The Flow Country in the far north of Scotland covers a wide area of peatland
Restoring damaged peatlands in Scotland will help combat climate change, a conservation body has said.
The Switzerland-based International Union for the Conservation of Nature (IUCN) said the bogs in Scotland store three billion tonnes of harmful gases.
It said 80% of the UK’s peatland was in Scotland and has launched a programme in Edinburgh to promote the restoration of drained areas.
One of the world’s largest peat bogs is the Flow Country in the far north.
The IUCN said such areas were a huge store of carbon dioxide (CO2).
Peatlands release methane, another greenhouse gas, but the union said it would be more beneficial to the environment to preserve sites.
BBC Radio 5 LiveIn the past, thousands of hectares of peatland have been damaged by drainage and those dried-up areas are reckoned to release the equivalent of 10 million tonnes of carbon dioxide every year.
That is roughly the same as the emissions from a million households.
Around four fifths of the UK’s peatland is in Scotland, much of it in the Flow Country of Caithness and Sutherland in the far north.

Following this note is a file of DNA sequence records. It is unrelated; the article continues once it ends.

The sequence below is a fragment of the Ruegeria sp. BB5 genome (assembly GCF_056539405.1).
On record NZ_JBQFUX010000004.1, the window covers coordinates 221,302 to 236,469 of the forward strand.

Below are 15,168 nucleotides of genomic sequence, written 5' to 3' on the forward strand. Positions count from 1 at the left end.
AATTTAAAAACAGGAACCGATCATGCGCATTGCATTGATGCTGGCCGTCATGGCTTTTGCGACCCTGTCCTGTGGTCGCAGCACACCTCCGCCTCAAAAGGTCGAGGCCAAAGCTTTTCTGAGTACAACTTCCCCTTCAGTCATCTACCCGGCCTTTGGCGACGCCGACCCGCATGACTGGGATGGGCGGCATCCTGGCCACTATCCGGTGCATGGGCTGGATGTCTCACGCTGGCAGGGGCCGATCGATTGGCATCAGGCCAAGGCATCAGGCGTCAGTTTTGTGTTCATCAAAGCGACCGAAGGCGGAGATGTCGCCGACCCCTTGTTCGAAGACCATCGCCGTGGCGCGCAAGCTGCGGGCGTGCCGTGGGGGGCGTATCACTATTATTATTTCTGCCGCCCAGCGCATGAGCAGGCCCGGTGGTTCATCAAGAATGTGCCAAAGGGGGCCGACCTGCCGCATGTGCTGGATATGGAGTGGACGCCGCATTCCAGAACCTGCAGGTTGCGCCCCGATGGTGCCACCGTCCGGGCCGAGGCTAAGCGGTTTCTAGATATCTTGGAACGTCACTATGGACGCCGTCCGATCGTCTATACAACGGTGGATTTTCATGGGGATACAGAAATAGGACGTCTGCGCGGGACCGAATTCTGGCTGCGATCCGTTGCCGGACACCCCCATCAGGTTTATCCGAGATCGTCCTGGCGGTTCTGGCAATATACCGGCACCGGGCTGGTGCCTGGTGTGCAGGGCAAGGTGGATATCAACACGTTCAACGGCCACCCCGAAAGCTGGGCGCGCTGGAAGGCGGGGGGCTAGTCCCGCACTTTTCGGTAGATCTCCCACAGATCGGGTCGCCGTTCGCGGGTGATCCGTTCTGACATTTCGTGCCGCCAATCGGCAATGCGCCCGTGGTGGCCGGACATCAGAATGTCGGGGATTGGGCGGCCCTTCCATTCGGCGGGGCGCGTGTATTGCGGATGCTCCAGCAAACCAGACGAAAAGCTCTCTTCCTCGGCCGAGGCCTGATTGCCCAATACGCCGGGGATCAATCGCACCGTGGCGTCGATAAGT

They can be up to 12m deep and are formed by layers of moss laid down over thousands of years and preserved in water.
In the past, peat bogs have been seen primarily as a source of biodiversity.
Now their value as a natural means of carbon retention is starting to be appreciated. The UK Government set a target five years ago of restoring 800,000 hectares by 2015.
The IUCN reckons that might cost around £80m.
But if it prevented the release of 2.4 million tonnes of carbon dioxide every year, it would pay for itself within two years.
Clifton Bain, director of the IUCN Peatland Programme, said restoration projects would help Scotland meet climate change targets.
He said: “Damaged peatlands are a major source of emissions, both here in Scotland and world wide.
“Proposed changes to international rules on carbon accounting will allow Scotland to get full credit for its peatland restoration work, including the massive conservation efforts in the Flow Country of Caithness and Sutherland, one of the worlds largest blanket bogs.”
The Scottish government has welcomed the programme’s launch.
Rural Affairs Secretary Richard Lochhead said: “Peatlands are a vitally important part of our soils resource and landscapes and we have a duty to protect these precious habitats.
“Past damage to peatlands has been a costly problem but we now have some world-leading examples of restoration.”
Last week, Scottish Natural Heritage (SNH) reported that soils in Scotland store more than 3,000 megatonnes of carbon, posing a potential threat to the environment.
The government agency produced a strategy aiming to protect areas such as peatlands and reduce the chances of “carbon leakage”.
SNH has offered to advise councils on lowering the risk at development sites.
It will also produce guidance on how to minimise soil disturbance during wind farm construction.
peat bog restoration = wild land restoration